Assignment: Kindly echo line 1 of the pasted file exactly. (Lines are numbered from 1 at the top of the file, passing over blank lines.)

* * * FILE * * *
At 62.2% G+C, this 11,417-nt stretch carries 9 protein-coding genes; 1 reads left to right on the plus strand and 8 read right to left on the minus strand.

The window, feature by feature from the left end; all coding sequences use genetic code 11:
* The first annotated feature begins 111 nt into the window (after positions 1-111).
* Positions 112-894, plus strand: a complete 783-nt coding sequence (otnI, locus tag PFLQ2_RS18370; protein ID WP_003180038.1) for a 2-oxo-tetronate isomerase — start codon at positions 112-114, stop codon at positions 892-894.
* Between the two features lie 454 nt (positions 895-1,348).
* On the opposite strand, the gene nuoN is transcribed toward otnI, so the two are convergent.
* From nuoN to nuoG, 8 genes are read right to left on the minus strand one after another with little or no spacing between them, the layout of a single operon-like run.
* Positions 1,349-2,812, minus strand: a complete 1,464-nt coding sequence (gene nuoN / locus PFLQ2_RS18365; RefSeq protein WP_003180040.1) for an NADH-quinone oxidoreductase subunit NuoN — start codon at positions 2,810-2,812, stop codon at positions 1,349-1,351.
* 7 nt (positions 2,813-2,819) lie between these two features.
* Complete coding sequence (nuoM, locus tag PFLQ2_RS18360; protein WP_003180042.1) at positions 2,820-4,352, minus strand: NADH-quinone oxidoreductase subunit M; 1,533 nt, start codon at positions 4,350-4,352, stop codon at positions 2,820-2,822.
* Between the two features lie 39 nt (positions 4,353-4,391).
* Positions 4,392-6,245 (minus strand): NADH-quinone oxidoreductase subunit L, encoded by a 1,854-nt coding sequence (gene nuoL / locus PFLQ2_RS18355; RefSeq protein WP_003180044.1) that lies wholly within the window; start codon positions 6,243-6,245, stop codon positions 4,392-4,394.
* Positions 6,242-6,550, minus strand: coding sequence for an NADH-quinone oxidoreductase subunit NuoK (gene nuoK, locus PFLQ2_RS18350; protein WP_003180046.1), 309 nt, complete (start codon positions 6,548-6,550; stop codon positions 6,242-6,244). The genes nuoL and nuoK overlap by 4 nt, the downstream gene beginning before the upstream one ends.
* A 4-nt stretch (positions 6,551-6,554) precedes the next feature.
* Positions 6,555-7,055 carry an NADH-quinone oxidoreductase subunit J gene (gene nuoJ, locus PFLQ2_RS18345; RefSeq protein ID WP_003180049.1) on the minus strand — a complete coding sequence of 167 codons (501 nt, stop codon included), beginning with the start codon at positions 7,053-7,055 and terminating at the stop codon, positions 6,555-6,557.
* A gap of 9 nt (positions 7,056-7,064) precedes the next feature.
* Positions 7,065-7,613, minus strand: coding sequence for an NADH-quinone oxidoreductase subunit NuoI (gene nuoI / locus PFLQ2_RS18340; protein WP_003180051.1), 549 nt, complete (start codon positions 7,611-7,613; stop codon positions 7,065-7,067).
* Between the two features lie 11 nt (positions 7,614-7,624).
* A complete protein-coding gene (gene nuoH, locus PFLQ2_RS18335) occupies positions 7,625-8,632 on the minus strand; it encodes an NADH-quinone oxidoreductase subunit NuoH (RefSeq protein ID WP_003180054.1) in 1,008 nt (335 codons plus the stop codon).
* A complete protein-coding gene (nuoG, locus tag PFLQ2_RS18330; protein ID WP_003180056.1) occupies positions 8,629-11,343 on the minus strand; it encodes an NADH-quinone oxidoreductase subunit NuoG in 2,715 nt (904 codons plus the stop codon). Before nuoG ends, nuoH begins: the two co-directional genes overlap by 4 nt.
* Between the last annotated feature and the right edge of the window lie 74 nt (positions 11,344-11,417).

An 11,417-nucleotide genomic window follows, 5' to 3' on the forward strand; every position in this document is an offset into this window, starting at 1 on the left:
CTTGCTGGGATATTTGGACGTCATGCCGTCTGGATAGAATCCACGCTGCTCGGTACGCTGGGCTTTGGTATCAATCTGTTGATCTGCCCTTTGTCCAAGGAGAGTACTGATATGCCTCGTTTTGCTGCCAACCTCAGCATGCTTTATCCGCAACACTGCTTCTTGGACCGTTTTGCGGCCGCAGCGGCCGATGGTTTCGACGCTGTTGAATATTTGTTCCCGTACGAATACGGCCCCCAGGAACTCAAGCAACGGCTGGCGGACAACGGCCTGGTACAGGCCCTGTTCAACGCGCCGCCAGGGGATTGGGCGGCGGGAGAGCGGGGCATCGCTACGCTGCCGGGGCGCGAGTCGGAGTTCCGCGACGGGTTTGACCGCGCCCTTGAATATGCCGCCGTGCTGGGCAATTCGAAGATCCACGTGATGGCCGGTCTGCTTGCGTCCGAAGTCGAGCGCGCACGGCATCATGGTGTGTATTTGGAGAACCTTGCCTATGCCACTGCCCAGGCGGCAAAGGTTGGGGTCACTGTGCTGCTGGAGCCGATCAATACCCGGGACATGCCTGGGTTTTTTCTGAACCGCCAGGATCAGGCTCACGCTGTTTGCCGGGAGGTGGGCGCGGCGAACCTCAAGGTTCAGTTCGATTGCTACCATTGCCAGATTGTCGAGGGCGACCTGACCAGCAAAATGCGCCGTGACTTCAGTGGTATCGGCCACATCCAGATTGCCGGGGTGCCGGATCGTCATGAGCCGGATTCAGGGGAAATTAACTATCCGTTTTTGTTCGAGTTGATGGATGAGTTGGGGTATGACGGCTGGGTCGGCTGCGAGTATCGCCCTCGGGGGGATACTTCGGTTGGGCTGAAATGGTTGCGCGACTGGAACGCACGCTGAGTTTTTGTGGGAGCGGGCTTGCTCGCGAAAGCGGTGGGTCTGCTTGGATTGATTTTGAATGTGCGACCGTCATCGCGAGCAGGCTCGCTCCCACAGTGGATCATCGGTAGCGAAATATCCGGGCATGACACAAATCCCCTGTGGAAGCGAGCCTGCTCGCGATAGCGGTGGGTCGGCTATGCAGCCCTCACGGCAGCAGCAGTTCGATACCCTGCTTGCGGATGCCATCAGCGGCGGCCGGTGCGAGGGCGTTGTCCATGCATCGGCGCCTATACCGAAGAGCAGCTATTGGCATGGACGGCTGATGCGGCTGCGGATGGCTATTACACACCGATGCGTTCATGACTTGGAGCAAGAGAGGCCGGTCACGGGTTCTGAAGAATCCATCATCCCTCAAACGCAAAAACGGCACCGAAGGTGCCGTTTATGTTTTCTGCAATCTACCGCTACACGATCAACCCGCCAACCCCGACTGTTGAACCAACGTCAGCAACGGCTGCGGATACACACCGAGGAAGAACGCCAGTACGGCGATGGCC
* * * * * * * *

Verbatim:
At 62.2% G+C, this 11,417-nt stretch carries 9 protein-coding genes; 1 reads left to right on the plus strand and 8 read right to left on the minus strand.